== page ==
Showing posts with label depth. Show all posts
Showing posts with label depth. Show all posts

Friday, December 4, 2015

Ocean Heat Depth

Ocean heat at the equator

On November 24, 2015, equatorial waters at ≈100 m (328 ft) depth at 110-135°W were over 6°C (10.8°F) warmer than average in 1981-2000, as illustrated by above image. The animation below shows equatorial ocean heat over the past few months, illustrating that temperature anomalies greater than 6°C (10.8°F) occurred throughout this period at depths greater than 100 m (328 ft).

The danger of ocean heat destablizing clathrates in the Arctic

The danger is that ever warmer water will reach the seafloor of the Arctic Ocean and destabilize methane that is held there in sediments the form of free gas and hydrates.

So, how comparable is the situation at the equator with the situation in the Arctic? How much heating of the Arctic Ocean has taken place over the past few years?

The image on the right, produced with NOAA data, shows mean coastal sea surface temperatures of over 10°C (50°F) in some areas in the Arctic on August 22, 2007.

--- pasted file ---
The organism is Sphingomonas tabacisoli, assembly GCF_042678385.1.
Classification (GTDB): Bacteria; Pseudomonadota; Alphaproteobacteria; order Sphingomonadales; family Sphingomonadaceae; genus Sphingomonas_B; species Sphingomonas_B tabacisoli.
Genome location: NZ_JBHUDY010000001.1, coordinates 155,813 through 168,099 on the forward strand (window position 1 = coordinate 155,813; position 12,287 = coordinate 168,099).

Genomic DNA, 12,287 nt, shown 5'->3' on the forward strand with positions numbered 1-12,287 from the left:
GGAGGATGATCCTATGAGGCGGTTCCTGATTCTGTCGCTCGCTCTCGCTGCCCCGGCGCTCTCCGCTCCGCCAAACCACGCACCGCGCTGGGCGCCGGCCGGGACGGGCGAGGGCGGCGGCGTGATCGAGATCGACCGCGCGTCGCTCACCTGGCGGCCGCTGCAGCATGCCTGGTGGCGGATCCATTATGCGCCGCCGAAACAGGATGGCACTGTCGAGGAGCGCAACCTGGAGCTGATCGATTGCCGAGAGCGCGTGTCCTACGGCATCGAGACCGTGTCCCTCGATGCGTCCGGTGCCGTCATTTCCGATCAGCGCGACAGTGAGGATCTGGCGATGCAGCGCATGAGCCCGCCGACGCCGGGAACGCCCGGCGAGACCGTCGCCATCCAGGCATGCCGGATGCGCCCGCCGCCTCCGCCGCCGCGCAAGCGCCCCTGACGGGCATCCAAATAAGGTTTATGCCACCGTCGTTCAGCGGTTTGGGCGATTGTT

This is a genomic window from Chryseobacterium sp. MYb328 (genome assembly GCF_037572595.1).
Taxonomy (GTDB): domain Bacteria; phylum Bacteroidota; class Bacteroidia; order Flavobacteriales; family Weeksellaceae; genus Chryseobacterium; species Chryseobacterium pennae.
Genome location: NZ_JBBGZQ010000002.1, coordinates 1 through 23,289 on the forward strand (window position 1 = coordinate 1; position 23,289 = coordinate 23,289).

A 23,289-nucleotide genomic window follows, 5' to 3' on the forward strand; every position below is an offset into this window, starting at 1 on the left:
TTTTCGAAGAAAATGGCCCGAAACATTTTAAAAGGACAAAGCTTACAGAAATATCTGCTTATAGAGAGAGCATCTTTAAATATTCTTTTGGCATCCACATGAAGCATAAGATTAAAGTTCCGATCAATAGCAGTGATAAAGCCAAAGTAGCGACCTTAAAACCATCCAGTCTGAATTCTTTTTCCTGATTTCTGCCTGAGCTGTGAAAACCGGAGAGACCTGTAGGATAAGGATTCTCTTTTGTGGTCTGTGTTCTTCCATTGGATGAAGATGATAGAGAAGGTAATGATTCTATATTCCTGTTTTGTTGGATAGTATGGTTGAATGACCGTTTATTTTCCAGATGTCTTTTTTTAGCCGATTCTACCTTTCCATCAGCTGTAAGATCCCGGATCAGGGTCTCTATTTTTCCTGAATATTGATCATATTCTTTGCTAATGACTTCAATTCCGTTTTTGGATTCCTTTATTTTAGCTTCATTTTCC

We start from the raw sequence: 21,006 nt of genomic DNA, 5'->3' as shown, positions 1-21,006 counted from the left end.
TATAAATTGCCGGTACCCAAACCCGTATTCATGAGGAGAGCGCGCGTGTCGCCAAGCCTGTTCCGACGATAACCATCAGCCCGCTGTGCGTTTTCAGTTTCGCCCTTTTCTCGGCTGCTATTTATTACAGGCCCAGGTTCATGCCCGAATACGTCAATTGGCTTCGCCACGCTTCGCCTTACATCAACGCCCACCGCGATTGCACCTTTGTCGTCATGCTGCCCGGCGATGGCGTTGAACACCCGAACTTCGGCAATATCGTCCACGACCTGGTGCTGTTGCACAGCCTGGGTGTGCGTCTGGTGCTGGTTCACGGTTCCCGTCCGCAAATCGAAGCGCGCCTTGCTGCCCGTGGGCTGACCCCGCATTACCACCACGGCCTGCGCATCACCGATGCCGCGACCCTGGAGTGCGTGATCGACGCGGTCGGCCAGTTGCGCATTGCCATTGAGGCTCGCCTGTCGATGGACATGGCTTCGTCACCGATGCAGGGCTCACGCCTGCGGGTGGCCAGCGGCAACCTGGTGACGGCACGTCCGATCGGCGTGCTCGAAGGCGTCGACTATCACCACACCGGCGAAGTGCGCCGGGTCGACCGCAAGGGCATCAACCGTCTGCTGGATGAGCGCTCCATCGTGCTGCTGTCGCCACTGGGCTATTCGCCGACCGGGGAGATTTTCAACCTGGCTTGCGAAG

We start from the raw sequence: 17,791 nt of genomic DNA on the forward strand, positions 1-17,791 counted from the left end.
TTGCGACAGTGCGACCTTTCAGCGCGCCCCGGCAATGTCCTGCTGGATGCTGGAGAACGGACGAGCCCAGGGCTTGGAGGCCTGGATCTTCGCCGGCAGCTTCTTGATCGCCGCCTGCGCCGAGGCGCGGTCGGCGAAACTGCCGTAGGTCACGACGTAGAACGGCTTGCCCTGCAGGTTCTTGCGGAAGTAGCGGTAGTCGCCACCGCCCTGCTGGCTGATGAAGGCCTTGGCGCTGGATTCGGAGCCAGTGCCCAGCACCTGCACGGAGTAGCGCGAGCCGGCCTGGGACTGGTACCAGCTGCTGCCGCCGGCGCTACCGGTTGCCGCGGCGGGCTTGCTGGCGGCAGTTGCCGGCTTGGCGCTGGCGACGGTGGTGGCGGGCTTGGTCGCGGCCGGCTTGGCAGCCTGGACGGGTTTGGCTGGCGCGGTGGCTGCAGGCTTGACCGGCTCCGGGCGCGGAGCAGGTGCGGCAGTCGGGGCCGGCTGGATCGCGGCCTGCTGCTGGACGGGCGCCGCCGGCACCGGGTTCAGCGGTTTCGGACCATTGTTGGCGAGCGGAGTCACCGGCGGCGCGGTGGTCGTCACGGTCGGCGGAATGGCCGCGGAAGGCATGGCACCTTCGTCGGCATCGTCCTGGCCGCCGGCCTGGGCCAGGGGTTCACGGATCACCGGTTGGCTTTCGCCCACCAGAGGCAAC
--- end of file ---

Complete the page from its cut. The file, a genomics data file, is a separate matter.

In shallow waters, heat can more easily reach the bottom of the sea. In 2007, strong polynya activity caused more summertime open water in the Laptev Sea, in turn causing more vertical mixing of the water column during storms in late 2007, according to this study, and bottom water temperatures on the mid-shelf increased by more than 3°C (5.4°F) compared to the long-term mean.

This study finds that drastic sea ice shrinkage causes increase in storm activities and deepening of the wind-wave-mixing layer down to depth ~50 m (164 ft) that enhance methane release from the water column to the atmosphere. Indeed, the danger is that heat will warm up sediments under the sea, containing methane in hydrates and as free gas, causing large amounts of this methane to escape rather abruptly into the atmosphere.

The image below, replotted by Leonid Yurganov from a study by Chepurin et al, shows sea water temperature at different depths in the Barents Sea, as described in an earlier post.

The image below is from a study published in Nature on November 24, 2013, showing water temperatures measurements taken in the Laptev Sea from 1999-2012.

Water temperatures in Laptev Sea. Red triangles: summer. Blue triangles: winter. Green squares: historic data.
From Shakhova et al., (2013) doi:10.1038/ngeo2007
Before drawing conclusions, let's examine some peculiarities of the Arctic Ocean more closely, specifically some special conditions in the Arctic that could lead to greater warming than elsewhere and feedbacks that could accelerate warming even more.

Amount of methane ready for release